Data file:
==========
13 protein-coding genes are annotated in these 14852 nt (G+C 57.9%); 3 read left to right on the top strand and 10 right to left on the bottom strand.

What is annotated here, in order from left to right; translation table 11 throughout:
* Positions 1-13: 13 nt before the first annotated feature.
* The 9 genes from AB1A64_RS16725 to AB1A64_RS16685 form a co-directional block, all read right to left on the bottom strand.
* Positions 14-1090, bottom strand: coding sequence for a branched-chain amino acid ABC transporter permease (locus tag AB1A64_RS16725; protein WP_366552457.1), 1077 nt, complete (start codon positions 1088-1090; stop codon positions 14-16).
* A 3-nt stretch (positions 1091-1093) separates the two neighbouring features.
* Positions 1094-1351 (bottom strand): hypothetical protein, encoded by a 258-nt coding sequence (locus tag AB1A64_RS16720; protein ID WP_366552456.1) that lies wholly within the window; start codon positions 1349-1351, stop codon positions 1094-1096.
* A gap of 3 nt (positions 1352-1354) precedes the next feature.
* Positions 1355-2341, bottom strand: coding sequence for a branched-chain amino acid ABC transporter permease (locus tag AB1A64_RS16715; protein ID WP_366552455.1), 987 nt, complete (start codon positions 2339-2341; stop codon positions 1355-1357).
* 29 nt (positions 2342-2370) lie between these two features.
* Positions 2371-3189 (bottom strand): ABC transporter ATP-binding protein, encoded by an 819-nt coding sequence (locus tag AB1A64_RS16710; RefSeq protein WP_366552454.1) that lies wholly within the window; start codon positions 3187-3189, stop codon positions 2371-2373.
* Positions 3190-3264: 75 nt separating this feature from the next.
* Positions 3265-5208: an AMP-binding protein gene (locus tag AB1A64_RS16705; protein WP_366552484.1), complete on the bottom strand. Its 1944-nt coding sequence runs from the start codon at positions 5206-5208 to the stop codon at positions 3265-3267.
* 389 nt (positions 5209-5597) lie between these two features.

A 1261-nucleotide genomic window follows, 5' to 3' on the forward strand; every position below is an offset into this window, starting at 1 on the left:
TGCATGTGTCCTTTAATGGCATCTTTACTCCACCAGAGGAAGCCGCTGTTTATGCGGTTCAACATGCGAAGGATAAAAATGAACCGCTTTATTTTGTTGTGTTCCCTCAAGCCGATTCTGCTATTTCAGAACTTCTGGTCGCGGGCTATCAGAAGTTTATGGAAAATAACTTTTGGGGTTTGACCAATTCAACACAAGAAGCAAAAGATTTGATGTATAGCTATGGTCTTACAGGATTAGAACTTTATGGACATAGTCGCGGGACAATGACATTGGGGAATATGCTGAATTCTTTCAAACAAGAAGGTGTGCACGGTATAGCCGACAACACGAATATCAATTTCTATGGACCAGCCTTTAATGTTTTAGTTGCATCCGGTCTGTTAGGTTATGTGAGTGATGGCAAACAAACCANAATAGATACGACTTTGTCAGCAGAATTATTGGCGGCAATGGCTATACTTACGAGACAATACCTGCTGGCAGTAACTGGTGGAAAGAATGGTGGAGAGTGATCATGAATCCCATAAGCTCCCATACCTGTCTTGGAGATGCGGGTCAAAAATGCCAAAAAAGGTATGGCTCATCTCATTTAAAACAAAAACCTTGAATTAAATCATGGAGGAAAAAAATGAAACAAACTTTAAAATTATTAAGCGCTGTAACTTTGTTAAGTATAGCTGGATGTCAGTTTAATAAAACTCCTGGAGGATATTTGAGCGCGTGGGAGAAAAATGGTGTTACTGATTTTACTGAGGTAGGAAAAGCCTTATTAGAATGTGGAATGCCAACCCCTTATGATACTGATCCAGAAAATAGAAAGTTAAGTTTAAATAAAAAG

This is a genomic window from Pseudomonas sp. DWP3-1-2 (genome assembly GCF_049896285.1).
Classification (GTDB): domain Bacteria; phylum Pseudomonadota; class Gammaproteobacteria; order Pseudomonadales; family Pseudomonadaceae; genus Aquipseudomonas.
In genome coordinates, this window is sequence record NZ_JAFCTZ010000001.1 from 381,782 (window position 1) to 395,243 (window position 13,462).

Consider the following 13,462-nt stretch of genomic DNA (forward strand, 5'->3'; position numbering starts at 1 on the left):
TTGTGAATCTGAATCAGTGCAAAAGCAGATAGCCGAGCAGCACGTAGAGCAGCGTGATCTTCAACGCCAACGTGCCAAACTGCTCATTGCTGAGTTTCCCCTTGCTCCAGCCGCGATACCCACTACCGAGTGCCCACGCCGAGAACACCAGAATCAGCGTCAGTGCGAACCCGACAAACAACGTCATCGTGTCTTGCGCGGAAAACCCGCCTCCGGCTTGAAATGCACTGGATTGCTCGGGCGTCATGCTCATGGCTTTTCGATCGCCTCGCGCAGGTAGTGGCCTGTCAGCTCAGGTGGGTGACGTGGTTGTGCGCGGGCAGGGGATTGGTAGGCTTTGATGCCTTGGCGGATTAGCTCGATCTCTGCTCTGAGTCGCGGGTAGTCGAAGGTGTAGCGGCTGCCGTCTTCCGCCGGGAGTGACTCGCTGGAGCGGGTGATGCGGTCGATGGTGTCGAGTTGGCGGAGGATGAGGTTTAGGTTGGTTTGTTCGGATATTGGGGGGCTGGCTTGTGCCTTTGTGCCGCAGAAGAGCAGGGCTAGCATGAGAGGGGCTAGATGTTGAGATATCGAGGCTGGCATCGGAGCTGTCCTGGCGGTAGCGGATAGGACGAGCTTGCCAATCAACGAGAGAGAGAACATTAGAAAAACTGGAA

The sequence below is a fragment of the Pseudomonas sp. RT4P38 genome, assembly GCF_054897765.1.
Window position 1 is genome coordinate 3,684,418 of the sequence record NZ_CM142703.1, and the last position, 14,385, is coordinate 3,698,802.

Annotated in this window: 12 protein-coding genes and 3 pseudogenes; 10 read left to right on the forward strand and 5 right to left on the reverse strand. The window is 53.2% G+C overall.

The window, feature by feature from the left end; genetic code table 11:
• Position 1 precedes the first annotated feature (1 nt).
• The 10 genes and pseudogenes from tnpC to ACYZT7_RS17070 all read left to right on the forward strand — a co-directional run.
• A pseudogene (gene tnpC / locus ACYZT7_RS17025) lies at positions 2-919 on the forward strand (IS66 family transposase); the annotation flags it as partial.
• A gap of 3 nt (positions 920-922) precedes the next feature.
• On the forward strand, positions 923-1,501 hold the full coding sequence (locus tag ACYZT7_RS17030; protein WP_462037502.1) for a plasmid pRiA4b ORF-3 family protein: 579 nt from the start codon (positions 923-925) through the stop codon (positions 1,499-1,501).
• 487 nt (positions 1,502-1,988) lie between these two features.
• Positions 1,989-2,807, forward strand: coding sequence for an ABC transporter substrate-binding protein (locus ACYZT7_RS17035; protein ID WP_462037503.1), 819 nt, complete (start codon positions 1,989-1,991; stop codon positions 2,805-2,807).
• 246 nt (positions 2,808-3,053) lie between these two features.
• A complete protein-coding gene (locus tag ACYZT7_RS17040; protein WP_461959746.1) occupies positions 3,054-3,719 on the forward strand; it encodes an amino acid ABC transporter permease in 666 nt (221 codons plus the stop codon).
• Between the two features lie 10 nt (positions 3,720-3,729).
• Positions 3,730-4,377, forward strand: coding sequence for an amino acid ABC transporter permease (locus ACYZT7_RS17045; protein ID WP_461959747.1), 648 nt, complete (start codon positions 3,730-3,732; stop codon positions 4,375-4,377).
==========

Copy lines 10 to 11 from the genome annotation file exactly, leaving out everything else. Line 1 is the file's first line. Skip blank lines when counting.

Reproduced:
* 29 nt (positions 2342-2370) lie between these two features.
* Positions 2371-3189 (bottom strand): ABC transporter ATP-binding protein, encoded by an 819-nt coding sequence (locus tag AB1A64_RS16710; RefSeq protein WP_366552454.1) that lies wholly within the window; start codon positions 3187-3189, stop codon positions 2371-2373.